Absorbing jazz greats such as Joe Pass, Grant Green, Wes Montgomery, and Jim Hall, Levy began to perform standards around town with trios and quartets. Still, it was with singers that he found the preponderance of work. Hearing him play, it’s easy to see why. He is inherently tuneful, tasty; he knows what not to do, which makes his parts supportive, spare, empathetic. His playing is like his speech: quiet, but sure.

On Spry, Adam Levy translates the sparse approach he’s developed as a singer-songwriter accompanist to a trio context, performing with Larry Grenadier on bass and Joey Baron on drums.

These qualities continued to evolve and bring employment throughout the late ’80s and early ’90s when Levy moved to the San Francisco Bay area. He played a ton of duo gigs with local singers in bars and bistros, and continued to develop his instrumental prowess with colleagues such as violinist Jenny Scheinman, bassist Todd Sickafoose, and multi-instrumentalist Robert Burger.

Upon moving to New York in 1996, all of this groundwork eventually led to a gig with the one and only Norah Jones. He says the call came by word of mouth, just as it was with Tracy Chapman. Guitarist Charlie Hunter recommended him to Chapman, while it was drummer Kenny Wollesen who did the same with Jones.

“In L.A. at that time, shredding seemed to be a way of life. After I heard Bill [Frisell], I got into taking better care of each note.”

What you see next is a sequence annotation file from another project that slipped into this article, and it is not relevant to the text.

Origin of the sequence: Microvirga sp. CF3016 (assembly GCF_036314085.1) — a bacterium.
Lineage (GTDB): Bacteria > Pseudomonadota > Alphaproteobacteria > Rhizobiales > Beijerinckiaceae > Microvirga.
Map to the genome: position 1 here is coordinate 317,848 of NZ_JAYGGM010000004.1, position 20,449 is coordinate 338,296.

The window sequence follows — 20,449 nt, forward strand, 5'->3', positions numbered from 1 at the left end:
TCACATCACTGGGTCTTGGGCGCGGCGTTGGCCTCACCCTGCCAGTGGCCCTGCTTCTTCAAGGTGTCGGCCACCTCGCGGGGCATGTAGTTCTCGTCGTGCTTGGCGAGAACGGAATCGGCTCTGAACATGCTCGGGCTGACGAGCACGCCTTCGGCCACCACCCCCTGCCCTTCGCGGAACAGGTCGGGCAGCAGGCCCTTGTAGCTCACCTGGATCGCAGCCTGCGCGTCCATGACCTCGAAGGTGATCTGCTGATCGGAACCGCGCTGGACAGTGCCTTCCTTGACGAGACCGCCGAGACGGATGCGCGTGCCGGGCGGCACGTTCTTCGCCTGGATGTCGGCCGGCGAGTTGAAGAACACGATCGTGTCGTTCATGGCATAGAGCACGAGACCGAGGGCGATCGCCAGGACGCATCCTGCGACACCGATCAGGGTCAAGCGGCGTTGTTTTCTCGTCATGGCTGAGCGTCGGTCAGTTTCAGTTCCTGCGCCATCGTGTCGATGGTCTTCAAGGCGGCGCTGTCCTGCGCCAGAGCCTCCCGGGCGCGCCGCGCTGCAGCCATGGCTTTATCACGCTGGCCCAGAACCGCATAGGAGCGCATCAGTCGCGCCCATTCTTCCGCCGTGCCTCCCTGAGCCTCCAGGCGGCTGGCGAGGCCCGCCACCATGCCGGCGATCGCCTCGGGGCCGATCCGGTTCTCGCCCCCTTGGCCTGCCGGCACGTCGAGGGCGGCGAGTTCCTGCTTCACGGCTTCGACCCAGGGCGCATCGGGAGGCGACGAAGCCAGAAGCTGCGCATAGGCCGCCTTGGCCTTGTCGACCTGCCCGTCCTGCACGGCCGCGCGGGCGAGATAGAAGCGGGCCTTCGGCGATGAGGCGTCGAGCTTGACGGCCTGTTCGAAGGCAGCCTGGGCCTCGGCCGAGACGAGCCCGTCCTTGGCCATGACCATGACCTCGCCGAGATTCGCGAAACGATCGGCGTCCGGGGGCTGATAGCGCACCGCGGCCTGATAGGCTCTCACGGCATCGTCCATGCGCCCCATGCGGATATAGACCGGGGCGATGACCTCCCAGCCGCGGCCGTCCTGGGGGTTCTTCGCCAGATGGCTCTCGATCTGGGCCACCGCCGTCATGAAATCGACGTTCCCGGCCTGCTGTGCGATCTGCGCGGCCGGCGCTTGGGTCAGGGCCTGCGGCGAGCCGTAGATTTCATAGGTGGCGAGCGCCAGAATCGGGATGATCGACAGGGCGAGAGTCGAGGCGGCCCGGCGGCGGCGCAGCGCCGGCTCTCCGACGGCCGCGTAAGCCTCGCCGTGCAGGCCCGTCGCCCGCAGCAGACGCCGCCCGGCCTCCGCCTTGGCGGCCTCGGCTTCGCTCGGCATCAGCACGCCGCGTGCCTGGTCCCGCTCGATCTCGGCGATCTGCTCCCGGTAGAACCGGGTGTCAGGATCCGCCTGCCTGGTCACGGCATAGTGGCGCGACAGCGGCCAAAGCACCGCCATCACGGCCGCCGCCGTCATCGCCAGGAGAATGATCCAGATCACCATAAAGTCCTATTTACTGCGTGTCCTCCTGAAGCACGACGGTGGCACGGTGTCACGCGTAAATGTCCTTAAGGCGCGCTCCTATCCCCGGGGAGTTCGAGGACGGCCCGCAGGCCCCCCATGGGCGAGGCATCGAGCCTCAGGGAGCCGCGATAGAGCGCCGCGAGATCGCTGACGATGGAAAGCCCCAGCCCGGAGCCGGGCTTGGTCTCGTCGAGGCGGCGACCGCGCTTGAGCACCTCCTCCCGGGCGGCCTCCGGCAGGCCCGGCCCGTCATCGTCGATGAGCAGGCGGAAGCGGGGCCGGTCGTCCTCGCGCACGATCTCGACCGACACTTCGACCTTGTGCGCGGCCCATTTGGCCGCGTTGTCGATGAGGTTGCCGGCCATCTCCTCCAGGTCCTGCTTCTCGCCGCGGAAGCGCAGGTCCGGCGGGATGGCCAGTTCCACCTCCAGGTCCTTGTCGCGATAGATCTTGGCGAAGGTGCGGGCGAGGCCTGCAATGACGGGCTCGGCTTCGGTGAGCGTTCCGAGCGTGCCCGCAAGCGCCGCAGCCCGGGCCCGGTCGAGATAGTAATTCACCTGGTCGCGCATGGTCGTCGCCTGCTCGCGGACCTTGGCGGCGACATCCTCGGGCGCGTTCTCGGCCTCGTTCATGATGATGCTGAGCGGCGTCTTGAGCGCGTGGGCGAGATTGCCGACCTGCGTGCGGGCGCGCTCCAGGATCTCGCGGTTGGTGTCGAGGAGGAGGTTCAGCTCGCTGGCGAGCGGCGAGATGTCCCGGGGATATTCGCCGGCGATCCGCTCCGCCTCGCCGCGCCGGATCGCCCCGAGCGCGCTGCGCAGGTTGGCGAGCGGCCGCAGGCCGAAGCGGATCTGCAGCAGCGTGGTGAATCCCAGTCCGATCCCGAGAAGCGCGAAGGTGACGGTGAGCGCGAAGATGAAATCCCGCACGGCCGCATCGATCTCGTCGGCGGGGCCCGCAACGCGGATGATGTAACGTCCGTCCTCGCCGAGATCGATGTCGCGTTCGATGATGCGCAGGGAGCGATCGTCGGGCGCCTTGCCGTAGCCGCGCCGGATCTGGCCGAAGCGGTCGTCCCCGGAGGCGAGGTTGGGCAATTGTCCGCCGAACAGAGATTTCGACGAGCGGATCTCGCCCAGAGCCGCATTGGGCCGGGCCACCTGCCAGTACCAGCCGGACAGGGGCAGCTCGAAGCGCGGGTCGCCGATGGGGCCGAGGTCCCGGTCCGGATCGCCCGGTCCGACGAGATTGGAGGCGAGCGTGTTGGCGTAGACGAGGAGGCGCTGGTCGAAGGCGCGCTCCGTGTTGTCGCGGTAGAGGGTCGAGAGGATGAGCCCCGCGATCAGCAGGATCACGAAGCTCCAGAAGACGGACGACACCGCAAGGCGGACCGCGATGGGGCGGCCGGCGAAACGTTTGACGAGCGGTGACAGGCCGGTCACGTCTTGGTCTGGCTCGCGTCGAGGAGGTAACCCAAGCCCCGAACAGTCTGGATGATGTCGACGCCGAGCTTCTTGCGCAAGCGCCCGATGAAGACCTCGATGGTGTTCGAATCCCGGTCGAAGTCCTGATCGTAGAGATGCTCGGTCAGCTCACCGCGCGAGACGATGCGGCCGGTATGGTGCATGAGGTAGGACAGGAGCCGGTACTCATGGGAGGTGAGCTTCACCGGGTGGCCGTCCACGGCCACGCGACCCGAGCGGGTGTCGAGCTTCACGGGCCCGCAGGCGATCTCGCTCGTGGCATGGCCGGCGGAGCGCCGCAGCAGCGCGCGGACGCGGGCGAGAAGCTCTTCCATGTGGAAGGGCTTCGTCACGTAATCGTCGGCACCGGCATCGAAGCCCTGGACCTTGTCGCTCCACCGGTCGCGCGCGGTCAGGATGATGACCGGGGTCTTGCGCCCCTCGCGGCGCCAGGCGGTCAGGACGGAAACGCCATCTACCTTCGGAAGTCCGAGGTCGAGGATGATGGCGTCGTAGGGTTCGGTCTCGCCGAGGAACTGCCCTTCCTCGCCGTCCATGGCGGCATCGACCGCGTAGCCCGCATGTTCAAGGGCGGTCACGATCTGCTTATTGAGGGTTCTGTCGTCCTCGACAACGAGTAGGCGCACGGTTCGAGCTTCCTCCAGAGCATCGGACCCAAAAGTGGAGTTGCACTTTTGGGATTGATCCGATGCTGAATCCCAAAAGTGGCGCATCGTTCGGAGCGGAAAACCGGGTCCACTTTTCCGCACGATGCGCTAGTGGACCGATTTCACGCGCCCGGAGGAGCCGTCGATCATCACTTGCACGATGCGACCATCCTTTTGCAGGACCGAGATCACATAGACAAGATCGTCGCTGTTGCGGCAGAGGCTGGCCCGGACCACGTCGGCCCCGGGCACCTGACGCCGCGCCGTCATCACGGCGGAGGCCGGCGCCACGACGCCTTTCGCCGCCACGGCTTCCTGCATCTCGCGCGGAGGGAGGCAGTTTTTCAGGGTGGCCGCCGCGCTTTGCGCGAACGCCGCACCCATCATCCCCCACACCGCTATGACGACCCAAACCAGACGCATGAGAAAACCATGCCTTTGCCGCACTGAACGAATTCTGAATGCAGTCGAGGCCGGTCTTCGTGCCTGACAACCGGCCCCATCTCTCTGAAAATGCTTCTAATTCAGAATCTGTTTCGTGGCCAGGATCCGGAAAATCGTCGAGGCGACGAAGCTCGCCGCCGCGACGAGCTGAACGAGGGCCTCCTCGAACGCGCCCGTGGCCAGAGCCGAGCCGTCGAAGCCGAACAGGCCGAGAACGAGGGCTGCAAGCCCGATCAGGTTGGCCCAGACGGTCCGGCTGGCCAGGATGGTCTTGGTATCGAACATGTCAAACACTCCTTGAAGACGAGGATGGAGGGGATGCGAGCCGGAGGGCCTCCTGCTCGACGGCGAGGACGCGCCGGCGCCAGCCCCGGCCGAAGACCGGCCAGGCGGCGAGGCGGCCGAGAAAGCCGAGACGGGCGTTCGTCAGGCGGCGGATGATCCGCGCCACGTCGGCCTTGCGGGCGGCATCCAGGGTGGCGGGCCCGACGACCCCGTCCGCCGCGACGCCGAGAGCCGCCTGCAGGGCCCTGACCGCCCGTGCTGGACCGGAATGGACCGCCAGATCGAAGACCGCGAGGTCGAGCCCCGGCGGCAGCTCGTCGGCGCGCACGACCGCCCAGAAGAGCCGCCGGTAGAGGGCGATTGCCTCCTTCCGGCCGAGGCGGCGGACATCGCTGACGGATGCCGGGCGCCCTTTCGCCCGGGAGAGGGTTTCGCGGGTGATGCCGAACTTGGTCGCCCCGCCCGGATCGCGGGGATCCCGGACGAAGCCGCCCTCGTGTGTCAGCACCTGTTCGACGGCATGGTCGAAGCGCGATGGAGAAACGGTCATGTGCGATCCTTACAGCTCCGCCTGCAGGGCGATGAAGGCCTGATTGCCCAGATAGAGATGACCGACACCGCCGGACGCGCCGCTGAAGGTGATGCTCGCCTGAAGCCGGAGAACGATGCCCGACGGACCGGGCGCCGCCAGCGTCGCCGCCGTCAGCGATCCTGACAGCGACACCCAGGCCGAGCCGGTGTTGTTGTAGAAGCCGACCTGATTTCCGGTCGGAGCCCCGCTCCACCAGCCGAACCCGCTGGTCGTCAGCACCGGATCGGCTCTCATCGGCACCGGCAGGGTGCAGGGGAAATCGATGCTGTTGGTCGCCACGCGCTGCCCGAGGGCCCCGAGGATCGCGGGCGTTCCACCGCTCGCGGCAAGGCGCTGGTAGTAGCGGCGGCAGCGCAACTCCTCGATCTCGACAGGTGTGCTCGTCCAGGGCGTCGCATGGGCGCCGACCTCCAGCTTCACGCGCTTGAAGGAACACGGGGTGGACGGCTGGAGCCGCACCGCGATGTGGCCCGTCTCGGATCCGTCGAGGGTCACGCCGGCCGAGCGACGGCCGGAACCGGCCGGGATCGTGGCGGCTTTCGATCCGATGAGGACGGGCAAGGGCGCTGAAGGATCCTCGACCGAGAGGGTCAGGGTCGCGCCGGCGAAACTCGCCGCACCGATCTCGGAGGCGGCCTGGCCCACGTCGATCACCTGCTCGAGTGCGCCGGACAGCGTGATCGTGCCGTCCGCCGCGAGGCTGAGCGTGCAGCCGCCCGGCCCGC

“When I first started playing with Norah,” says Levy, “we were doing brunch gigs for tourists. Little by little, it grew. We were an opening act for the Indigo Girls, the Dave Matthews Band, Taj Mahal. And just a few months later, we were headlining. It kept getting bigger. Even though I was a bit older than everyone else in the band, I wasn’t more experienced as a touring player. It was new for me, and for all of us. It was thrilling to be part of something that touched so many people. I left Norah’s band at the end of her 2007 European tour for her third album, Not Too Late. I was still enjoying playing music with her, but I needed to get off the road because my wife was ill.”

Levy had already had almost two decades working with singers before working with Jones, but there were still lessons he took from the experience. “Before Norah blew up,” says Levy, “we were playing a gig at a small club, with Norah on a Wurlitzer, Lee Alexander on upright bass, and me on my 1979 ES-335 going through a Princeton. After the gig, she suggested that I turn down. This was kind of surprising, given that I was playing through a small amp at 3 1/2 on the other side of the stage from her.

Adam Levy's Gear

As a student at Los Angeles’ Dick Grove School of Music, Levy absorbed the lesson that “chords are built from melodies, not the other way around.”

Photo by Christoph Bombart

Guitars

  • 1964 Gibson ES-335
  • 2022 Collings DS2H SB with K&K Pure Mini pickup

Amps & Mics

  • Fender Blues Junior with Gefell M71 and Royer R-122 mics
  • Telefunken M60 (stereo pair); acoustic

Effects

  • Benson Amps Germanium Boost
  • JAM Pedals Delay Llama
  • JAM Pedals Harmonious Monk
  • JHS Overdrive Preamp
  • Electro-Harmonix Deluxe Memory Man
  • Rupert Neve Designs RNDI-S; acoustic

Strings & Picks

  • John Pearse 2600 Nickel Wound ( .011–.050; electric)
  • John Pearse 250LM 80/20 Bronze (.012–.056; acoustic)